He made our lives better
Ryan loved life, and all it offered. He was kind, forgiving, and made life better for those around him. His laugh was infectious, and he saw the surrounding beauty no matter what was going on for him. His mother, MaryBeth, described his hugs like being embraced with complete, pure love. “It was impossible to be anything but happy when he was around,” his mom stated. “There was an energy about him I still feel.”
As a child, Ryan was inquisitive, sensitive, caring, and generous. He and his older brother Dylan played baseball, soccer, ice hockey and tennis together and Dylan was Ryan’s confidant. They also suffered their fair share of injuries when skateboarding together.
Ryan’s passion was music. He was a talented drummer, loved going to concerts and being in mosh pits. He and Dylan were in bands together, Ryan on drums, his brother on bass guitar. Music was a release for him throughout his life.
Ryan and his mom would spend a week together, at Gloucester MA, where they enjoyed hanging out on the beach, whale watching and eating at local seafood restaurants. Cats were his constant companions. Ryan loved animals and was gentle and kind to them all, his goal was to become a veterinarian. It devastated him when his cat, Boo, passed away earlier the same year as he did. His mom said, “I know Boo was there to greet Ryan.”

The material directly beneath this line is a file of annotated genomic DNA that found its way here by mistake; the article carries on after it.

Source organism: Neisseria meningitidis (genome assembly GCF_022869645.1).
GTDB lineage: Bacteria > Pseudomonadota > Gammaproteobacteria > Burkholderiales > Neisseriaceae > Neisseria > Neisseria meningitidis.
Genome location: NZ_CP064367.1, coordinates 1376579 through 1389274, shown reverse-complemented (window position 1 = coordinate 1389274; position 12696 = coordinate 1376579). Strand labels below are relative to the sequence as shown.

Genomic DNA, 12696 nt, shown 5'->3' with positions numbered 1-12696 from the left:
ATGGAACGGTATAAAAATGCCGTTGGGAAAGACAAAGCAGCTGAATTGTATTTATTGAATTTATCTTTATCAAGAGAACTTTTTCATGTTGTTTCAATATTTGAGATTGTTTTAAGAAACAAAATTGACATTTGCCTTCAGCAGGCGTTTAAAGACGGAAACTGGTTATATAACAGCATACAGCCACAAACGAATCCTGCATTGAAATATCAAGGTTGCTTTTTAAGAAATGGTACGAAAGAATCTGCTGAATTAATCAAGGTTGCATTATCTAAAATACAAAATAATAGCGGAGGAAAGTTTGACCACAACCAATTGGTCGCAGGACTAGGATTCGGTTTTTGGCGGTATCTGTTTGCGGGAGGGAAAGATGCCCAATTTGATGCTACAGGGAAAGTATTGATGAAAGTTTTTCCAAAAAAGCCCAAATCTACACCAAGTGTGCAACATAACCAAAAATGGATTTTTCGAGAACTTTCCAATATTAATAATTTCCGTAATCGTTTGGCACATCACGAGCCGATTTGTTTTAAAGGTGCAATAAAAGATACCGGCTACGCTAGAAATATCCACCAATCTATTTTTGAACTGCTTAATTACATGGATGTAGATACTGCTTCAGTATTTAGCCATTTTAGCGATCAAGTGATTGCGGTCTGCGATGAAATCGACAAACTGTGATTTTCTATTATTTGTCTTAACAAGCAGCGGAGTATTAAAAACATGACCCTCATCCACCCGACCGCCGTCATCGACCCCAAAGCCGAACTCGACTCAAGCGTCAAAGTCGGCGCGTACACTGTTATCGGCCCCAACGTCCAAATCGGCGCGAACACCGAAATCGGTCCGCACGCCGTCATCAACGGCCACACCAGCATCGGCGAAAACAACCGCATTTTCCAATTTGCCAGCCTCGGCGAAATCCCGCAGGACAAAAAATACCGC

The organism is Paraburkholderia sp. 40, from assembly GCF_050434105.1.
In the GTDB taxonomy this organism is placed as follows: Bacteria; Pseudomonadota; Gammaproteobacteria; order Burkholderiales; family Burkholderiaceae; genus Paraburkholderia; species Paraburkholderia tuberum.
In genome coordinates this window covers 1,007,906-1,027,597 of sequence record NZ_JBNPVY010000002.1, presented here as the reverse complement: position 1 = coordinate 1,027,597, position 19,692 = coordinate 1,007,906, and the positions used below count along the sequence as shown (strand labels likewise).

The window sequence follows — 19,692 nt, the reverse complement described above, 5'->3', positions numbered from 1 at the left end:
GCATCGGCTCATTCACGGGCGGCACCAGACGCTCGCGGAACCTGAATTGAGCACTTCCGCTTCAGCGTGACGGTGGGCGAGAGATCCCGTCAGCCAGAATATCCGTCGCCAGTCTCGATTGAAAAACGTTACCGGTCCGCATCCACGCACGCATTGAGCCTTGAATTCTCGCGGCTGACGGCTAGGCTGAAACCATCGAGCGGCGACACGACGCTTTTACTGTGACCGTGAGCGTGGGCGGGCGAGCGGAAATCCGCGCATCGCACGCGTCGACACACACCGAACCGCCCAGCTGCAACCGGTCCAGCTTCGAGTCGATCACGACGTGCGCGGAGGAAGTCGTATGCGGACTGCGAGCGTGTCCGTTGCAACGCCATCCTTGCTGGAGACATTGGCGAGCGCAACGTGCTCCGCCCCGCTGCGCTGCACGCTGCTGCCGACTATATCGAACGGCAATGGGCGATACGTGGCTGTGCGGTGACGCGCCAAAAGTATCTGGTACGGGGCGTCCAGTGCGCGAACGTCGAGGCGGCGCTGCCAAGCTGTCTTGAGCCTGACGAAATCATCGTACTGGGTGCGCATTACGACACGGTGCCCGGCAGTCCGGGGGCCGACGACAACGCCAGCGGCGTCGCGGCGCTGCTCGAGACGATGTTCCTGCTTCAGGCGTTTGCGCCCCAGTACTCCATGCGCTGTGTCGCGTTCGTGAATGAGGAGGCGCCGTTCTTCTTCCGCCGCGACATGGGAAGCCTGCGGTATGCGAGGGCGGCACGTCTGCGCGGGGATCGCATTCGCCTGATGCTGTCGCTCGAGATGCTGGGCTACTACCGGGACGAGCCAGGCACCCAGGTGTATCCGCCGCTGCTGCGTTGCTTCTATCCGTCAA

His first job was at a Sonic restaurant. Though he was only 18, he was selected to travel around the country training employees for new restaurants. More recently, he loved learning his job as a cook at an Italian restaurant. Ryan was working, had a new apartment, and was excited about decorating it and getting a weight bench so he could do workouts his brother had shown him. Unfortunately, he passed before that could happen.
Ryan’s addiction affected the entire family. He lost family relationships and didn’t share when he was in active addiction. Trying to shield his mom from his substance use, he would stay out of touch for months at a time. Like many parents, she knew little about substance use disorder (SUD) at the time and she kept his addiction secret from everyone. Now that she knows more about SUD, she speaks up about Ryan’s addiction to educate others.
His mom’s greatest fear is that Ryan will be forgotten. She has found purpose in starting The FRoM Project (Forever Ryan’s Mom) to keep Ryan’s memory alive and support other grieving mothers. She creates personalized cards with the lost loved one’s name and sends them to moms all over the world. She feels guided by Ryan and knows he is supporting her efforts. His mom said, “I love the signs I get from Ryan; I feel him around me, his body is gone, but his energy persists.”
Ryan’s mother, MaryBeth Moore Zocco, provided the information for this narrative.
October 5, 1993-December 17, 2018
Age 25-Lived with the disease of addiction 8 years